The GND filters I use the most are 1 and 2 stop soft and hard filters. If you have never seen one before, they are rectangular pieces of glass that are darkened on one half and clear on the other (check out the links below if you are interested). This serves to darken the desired half (or portion) of the image by the prescribed amount, in this case from 1-3 stops (as you can combine the use of the 1 and 2 stop filters).
Here is a list of the ones that I carry:
-- Singh-Ray, 1 & 2 Stop GND, Neutral Density, Hard Edge
-- Singh-Ray, 1 & 2 Stop GND, Neutral Density, Soft Edge
-- Singh-Ray, 1 & 2 Stop Reverse Neutral Density
-- Vari-ND, Variable Neutral Density Filter
-- LB ColorCombo Polarizer / Color Intensifier
All in all I really like the filters. I find some of my best photos tend to be taken with these filters in front of my lens. I also tend to think that this does add a bit of analog, and thought / deliberation, to the modern digital photography process, which I really enjoy and appreciate. While one can do a lot in post processing, I don’t think digital post processing has come close to replacing the use of filters (at least not at this point in time).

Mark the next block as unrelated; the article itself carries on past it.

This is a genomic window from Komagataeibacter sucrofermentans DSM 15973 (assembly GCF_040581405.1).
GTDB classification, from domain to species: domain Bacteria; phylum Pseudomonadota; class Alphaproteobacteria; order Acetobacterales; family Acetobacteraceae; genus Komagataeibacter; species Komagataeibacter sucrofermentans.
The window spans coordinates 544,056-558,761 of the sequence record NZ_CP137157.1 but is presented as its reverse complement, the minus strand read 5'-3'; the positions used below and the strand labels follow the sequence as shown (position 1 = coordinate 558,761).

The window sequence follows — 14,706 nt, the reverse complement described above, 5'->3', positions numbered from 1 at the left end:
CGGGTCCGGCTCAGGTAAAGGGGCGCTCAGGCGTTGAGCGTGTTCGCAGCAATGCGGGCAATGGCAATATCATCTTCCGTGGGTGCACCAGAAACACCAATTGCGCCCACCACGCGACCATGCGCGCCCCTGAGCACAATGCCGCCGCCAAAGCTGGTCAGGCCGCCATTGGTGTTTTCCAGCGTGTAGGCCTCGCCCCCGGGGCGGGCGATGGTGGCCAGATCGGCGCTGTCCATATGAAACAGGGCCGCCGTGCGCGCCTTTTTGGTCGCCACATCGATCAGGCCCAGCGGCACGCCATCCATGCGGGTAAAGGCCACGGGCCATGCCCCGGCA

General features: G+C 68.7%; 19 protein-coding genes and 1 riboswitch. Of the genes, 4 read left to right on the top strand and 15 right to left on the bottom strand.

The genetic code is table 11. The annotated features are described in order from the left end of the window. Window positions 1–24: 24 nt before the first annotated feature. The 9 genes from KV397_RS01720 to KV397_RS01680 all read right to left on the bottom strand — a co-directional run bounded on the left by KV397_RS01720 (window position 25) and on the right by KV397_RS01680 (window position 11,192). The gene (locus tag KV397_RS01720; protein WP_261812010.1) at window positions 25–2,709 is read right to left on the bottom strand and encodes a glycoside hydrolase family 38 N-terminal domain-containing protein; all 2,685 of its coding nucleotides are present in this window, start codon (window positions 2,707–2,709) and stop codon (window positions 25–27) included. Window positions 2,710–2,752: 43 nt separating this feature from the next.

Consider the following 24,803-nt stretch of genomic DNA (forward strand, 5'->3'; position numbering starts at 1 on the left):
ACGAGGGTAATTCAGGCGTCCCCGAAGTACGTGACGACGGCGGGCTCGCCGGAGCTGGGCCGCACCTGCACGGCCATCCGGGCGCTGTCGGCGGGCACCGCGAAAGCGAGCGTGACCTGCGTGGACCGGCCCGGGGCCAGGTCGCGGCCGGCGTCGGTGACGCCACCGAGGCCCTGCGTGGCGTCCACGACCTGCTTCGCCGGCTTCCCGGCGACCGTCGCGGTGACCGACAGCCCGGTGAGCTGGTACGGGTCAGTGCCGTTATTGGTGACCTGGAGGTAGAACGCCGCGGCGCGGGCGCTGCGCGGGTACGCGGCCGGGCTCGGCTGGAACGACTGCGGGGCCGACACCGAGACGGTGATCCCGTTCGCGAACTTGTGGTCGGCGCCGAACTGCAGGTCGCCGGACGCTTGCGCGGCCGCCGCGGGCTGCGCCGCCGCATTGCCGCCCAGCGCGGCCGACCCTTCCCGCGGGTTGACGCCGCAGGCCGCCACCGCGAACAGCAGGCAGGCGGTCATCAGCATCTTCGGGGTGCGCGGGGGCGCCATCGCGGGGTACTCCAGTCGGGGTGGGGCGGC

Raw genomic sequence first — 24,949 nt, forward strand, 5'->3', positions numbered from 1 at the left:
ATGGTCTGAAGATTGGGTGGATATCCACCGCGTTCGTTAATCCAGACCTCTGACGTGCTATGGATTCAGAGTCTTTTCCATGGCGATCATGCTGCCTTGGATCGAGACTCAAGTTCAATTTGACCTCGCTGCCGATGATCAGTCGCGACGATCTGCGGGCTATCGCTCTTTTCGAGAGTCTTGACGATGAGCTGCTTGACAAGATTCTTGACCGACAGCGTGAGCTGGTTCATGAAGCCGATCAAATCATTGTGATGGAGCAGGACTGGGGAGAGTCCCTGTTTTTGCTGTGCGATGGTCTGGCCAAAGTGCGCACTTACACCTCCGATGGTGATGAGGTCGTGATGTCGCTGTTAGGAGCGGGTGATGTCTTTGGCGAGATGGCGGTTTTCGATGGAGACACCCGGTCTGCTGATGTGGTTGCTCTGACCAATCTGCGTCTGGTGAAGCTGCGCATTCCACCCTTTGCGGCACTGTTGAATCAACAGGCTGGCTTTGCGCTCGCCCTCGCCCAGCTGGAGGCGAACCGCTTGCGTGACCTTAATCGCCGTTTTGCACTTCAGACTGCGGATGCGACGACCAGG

Slowing of the shutter is one aspect that can be really valuable at different times of the day and with different moving subject matter for one. Also, colors just seem to come out better and more natural when a filter is used vs excessive alteration in post. Finally there seems to be a certain type of authenticity that is created when physical filters are used. Maybe in time this too will become old fashioned, outdated, and replaced by superior digital editing technology; but I have yet to see results that prove this to be the case. And even then, is that what one would want?